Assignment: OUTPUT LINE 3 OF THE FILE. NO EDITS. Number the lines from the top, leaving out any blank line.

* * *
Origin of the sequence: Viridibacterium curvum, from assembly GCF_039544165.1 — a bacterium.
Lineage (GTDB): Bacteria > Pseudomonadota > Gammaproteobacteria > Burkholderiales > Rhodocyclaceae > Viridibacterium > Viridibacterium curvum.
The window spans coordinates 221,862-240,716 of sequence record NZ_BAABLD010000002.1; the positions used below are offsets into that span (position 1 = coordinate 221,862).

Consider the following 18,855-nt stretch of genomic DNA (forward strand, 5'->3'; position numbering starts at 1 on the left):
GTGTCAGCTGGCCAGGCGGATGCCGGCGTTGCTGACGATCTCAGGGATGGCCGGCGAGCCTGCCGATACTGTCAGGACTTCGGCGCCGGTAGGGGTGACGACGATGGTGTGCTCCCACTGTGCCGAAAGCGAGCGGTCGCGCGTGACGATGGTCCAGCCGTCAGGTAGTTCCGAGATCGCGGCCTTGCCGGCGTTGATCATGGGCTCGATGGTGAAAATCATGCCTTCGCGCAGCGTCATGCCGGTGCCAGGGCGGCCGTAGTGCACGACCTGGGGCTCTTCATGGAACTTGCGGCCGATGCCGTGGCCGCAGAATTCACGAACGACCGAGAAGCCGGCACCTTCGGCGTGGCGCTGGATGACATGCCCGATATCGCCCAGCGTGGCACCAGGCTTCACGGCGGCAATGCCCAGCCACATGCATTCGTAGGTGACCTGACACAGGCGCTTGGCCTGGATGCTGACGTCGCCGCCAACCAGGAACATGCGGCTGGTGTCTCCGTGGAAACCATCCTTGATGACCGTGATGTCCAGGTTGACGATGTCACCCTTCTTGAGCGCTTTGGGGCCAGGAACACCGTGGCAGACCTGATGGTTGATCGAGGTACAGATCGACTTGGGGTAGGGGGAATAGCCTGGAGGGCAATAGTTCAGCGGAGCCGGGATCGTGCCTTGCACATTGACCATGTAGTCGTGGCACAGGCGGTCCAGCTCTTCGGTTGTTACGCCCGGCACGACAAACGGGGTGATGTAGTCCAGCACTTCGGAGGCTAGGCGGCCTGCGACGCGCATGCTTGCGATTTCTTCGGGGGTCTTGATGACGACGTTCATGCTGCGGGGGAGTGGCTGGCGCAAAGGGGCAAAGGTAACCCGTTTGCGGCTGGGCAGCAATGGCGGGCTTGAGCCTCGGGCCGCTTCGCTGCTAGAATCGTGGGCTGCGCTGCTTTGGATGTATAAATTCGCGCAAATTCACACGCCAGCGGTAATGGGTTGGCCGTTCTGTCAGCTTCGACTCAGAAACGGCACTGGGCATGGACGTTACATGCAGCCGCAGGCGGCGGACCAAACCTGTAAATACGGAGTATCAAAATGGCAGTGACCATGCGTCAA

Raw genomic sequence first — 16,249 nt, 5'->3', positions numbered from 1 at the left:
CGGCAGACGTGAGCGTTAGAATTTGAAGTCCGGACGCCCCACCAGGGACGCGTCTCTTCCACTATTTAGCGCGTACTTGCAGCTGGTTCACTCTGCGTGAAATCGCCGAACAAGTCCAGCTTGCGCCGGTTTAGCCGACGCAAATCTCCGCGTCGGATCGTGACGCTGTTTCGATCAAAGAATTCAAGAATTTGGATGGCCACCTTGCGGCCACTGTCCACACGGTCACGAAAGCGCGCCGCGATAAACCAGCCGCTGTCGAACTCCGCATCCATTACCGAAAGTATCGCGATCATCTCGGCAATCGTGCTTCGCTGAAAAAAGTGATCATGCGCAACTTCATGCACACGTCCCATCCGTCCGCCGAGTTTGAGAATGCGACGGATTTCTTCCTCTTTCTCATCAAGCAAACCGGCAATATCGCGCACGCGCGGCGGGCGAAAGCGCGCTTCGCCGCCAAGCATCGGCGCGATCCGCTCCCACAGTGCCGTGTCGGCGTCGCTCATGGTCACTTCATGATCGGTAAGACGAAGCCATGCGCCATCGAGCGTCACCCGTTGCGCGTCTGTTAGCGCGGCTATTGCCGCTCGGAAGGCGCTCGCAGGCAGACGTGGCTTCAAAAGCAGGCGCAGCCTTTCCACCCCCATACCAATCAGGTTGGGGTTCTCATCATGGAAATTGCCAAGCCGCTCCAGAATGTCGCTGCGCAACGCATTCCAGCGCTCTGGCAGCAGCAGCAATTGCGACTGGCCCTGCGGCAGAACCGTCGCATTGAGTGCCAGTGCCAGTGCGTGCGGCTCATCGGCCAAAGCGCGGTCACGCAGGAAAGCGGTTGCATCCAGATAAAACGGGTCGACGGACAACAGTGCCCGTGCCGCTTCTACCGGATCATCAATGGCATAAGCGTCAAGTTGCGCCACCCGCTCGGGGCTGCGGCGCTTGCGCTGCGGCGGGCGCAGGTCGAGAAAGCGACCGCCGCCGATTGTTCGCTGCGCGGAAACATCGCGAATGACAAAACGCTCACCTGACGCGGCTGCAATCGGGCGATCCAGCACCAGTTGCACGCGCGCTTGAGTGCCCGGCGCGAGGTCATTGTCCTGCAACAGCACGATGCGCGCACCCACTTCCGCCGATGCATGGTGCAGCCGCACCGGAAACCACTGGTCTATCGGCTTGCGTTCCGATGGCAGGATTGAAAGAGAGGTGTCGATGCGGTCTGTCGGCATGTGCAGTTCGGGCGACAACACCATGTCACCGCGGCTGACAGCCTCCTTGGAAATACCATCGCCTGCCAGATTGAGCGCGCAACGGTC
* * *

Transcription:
The window spans coordinates 221,862-240,716 of sequence record NZ_BAABLD010000002.1; the positions used below are offsets into that span (position 1 = coordinate 221,862).